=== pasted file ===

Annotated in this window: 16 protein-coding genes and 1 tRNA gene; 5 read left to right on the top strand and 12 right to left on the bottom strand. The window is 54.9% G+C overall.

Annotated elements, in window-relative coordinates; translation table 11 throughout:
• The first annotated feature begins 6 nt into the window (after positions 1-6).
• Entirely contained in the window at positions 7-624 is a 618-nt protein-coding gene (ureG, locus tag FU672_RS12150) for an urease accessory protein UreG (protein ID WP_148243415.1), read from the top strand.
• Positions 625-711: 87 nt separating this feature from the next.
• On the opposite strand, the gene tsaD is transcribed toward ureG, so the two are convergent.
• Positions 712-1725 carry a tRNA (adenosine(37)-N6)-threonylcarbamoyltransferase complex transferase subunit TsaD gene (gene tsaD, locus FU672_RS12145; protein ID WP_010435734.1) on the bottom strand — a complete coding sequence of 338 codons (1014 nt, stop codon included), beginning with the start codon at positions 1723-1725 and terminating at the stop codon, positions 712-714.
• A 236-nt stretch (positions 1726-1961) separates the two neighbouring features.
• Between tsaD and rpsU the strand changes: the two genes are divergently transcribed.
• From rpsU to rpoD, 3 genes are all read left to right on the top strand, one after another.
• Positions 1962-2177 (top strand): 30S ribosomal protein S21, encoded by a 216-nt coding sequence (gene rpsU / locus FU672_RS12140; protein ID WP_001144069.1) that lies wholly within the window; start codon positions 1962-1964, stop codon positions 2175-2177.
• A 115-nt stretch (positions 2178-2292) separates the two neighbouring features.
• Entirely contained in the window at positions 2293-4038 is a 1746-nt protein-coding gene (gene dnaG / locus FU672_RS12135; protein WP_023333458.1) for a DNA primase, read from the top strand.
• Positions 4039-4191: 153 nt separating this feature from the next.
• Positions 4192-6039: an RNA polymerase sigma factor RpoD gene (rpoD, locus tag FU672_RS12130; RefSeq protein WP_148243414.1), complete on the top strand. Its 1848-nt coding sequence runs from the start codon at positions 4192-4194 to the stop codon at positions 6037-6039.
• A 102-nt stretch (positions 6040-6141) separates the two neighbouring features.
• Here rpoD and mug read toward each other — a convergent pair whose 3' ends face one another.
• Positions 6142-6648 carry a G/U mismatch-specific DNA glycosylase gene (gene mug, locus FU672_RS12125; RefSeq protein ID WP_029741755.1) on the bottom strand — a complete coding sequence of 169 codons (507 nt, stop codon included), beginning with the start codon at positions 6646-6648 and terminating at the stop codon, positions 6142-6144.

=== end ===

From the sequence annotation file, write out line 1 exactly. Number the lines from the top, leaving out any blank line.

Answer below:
Annotated in this window: 16 protein-coding genes and 1 tRNA gene; 5 read left to right on the top strand and 12 right to left on the bottom strand. The window is 54.9% G+C overall.